Think Small consistently encourages using behavioural insights to achieve goals. For example, human beings have a ‘present bias’ — we prefer rewards today over bigger gains tomorrow. We delay decisions/actions requiring effort, despite knowing we shouldn’t.
“We prefer cake and relaxation today, and brown rice and exercise tomorrow,” say the book’s authors.
How to combat this bias? Make a commitment — either to your ultimate objective or to the most troublesome steps along the way. Do it publicly — and write it down. Service says writing it turbo-charges your commitment.
“As human beings, we have a desire to maintain consistency with the pledges we make,” he says, citing comparative statistics on divorce rates among people who elope — and have fewer people witness their wedding — versus those who make their vows in a marriage ceremony in front of 200 people. The couples who eloped were 12 times more likely to divorce.
It seems that, to avoid the common roadblocks that stand between us and our bid for the stars, we’ve got to hone in on the small details. Service quotes the words of one psychologist: “You need to be able to connect your ‘distant dreams and the drudgery of daily life’.”
Choose the right goal — strengthen social relationships, in this case with your young children. Set specific target and deadline — help read, bathe, and get kids to bed at least three work nights per week for rest of this year.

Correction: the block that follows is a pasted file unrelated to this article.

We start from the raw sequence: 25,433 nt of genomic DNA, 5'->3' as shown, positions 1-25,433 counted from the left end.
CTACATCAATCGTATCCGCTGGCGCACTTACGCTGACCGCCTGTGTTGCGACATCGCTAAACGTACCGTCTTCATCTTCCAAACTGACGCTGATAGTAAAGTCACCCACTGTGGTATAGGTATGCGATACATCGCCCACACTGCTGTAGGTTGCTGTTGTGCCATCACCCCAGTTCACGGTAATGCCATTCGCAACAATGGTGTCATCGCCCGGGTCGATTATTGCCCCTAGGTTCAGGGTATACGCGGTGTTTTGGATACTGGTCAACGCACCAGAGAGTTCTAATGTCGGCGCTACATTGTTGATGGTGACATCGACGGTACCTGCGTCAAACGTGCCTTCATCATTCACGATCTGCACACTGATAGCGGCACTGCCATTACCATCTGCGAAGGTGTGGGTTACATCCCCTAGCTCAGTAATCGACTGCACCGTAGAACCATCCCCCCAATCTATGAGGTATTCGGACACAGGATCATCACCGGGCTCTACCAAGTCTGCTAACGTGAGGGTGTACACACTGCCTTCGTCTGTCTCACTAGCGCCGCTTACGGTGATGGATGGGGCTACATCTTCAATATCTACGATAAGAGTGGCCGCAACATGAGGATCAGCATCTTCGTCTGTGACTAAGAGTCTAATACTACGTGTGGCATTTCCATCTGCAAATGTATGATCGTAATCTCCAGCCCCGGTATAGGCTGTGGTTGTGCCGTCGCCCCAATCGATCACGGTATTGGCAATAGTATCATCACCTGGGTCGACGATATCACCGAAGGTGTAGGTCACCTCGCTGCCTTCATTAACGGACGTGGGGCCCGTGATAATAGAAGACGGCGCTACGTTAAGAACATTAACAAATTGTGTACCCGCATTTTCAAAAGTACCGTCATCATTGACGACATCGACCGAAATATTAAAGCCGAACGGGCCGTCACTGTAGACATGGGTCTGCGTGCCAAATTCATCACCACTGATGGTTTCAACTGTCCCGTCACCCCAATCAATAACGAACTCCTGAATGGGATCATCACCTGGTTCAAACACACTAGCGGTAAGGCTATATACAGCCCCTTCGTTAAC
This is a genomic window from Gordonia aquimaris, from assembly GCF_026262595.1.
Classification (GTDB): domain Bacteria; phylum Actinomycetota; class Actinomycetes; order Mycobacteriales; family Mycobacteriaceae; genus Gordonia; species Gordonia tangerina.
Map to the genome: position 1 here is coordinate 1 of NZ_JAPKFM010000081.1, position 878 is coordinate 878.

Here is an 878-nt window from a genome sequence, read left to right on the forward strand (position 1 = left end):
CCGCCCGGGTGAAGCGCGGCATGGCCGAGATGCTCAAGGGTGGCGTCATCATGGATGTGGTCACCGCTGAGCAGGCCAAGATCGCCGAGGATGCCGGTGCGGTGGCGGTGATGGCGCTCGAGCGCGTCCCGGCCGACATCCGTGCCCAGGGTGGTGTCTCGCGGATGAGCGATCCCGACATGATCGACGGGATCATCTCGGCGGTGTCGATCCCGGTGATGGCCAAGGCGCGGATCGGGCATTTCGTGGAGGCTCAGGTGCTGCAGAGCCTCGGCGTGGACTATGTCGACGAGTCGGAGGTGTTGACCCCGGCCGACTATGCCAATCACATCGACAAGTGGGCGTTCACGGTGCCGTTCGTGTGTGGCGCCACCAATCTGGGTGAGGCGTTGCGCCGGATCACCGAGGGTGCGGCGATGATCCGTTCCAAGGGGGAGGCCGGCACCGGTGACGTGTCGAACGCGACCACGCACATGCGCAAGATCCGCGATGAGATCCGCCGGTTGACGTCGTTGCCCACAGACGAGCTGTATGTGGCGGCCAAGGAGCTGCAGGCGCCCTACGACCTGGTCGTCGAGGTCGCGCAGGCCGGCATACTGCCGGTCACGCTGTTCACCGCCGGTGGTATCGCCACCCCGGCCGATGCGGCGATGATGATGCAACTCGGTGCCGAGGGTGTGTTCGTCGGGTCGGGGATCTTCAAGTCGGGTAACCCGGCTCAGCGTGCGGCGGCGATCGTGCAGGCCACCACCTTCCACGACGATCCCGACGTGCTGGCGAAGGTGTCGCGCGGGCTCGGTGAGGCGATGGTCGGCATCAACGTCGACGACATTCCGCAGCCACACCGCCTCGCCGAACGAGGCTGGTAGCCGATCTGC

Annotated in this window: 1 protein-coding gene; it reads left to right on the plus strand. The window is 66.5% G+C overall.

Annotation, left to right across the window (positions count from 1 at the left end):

Plan — keep it simple. Leave work by 5pm on Mondays, Tuesdays, and Saturdays. Create actionable plan — get to work by 8.30am; schedule meetings to finish by 4pm; set daily reminder/alarm on phone for 4.45pm. If reminder goes off and you’re still working, shut down computer and finish any urgent work after you’ve put kids to bed.
Commit — make a promise to your kids on Sunday evening of what you will read with them that week and email list of books to designated work colleague.
Backfire effects — when you don’t meet your weekly target, you must buy your colleague lunch and your children choose your clothes for the weekend.
Share — ask your office manager to help manage your diary to reduce late meetings and overnight travel.
Feedback — know where you stand in relation to your goal. Keep track of progress on kitchen calendar and send photo of this weekly to your colleague.
Stick — try singing songs as well as reading different types of stories to your children and see what they enjoy most. Reflect and celebrate — every month ask your kids what books they liked most and share these with friends.
THE GOLDEN RULES
• Choose the right goal
• Focus on a single goal and set a clear target and deadline
• Break your goal down into manageable steps
• Keep it simple
• Create an actionable plan
• Turn the plan into habits
• Make a commitment
• Write it down and make it public
• Appoint a commitment referee
• Put something meaningful at stake
• Use small rewards to build good habits
• Beware of backfire effects
• Ask for help
• Tap into your social networks
• Use group power
• Know where you stand in relation to your goal
• Make it timely, specific, actionable, and focused on effort
• Compare your performance with others
• Practice with focus and effort
• Test and learn
• Reflect and celebrate success